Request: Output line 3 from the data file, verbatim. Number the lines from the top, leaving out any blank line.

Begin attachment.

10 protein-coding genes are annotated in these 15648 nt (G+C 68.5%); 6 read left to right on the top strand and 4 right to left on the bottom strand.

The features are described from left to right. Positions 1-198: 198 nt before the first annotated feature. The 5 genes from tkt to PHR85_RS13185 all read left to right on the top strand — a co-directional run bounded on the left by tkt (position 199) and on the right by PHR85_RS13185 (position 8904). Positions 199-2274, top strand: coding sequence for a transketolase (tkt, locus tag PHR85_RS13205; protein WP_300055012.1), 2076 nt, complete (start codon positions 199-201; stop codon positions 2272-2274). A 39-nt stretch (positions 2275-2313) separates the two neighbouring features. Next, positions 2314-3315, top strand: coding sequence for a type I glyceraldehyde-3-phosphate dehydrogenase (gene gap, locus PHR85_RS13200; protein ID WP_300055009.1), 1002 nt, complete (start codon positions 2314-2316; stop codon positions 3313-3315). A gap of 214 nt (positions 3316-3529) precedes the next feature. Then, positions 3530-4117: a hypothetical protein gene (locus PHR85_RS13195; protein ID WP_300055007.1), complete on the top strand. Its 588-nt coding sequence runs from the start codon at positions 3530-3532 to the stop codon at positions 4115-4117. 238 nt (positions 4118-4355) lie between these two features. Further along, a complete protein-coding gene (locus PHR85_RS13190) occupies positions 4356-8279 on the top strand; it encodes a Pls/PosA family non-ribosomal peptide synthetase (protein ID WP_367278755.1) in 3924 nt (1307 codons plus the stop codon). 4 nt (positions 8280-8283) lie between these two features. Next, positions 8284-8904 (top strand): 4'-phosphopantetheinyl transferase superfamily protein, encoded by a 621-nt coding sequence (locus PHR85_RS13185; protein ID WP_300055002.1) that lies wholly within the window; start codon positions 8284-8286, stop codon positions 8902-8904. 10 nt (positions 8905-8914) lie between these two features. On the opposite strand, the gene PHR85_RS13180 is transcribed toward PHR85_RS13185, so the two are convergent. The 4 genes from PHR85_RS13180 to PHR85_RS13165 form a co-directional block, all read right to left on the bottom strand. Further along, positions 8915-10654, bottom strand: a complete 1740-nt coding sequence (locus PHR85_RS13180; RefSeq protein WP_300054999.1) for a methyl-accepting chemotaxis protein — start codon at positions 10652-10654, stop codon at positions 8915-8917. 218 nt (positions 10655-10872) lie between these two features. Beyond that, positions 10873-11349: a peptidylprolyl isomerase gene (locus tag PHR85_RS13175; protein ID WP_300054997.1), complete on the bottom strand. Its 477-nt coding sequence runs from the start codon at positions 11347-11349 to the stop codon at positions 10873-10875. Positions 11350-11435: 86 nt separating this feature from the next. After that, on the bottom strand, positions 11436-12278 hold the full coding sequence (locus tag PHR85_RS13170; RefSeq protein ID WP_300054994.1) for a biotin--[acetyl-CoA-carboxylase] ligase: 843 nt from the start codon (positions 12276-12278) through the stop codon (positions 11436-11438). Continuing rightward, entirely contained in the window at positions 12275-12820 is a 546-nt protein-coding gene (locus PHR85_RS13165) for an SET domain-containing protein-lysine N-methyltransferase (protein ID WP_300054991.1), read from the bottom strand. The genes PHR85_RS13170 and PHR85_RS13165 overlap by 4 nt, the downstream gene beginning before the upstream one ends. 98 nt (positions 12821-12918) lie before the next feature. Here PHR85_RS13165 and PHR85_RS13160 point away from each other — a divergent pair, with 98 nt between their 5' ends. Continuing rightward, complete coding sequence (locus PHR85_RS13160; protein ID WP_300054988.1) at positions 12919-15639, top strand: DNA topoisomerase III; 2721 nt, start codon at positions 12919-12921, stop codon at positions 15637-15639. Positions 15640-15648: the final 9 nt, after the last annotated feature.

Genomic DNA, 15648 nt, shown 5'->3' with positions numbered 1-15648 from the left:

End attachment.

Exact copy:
Genomic DNA, 15648 nt, shown 5'->3' with positions numbered 1-15648 from the left: